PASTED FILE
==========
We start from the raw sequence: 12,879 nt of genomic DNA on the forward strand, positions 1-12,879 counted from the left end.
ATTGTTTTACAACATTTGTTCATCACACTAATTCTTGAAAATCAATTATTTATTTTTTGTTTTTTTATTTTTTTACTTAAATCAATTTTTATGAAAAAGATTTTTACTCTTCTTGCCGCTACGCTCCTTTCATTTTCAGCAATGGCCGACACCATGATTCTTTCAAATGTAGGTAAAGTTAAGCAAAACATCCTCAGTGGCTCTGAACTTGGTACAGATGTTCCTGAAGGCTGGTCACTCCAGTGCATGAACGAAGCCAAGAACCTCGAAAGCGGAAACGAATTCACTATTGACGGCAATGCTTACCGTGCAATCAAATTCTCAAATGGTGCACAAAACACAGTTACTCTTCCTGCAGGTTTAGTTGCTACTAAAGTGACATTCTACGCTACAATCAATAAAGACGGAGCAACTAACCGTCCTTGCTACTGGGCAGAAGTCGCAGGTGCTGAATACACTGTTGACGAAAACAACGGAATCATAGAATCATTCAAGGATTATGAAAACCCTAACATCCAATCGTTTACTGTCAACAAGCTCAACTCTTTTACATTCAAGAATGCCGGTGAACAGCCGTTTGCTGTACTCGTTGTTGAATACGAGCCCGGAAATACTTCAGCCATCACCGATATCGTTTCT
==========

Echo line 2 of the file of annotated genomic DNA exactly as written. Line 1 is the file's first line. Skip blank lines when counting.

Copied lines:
ATTGTTTTACAACATTTGTTCATCACACTAATTCTTGAAAATCAATTATTTATTTTTTGTTTTTTTATTTTTTTACTTAAATCAATTTTTATGAAAAAGATTTTTACTCTTCTTGCCGCTACGCTCCTTTCATTTTCAGCAATGGCCGACACCATGATTCTTTCAAATGTAGGTAAAGTTAAGCAAAACATCCTCAGTGGCTCTGAACTTGGTACAGATGTTCCTGAAGGCTGGTCACTCCAGTGCATGAACGAAGCCAAGAACCTCGAAAGCGGAAACGAATTCACTATTGACGGCAATGCTTACCGTGCAATCAAATTCTCAAATGGTGCACAAAACACAGTTACTCTTCCTGCAGGTTTAGTTGCTACTAAAGTGACATTCTACGCTACAATCAATAAAGACGGAGCAACTAACCGTCCTTGCTACTGGGCAGAAGTCGCAGGTGCTGAATACACTGTTGACGAAAACAACGGAATCATAGAATCATTCAAGGATTATGAAAACCCTAACATCCAATCGTTTACTGTCAACAAGCTCAACTCTTTTACATTCAAGAATGCCGGTGAACAGCCGTTTGCTGTACTCGTTGTTGAATACGAGCCCGGAAATACTTCAGCCATCACCGATATCGTTTCT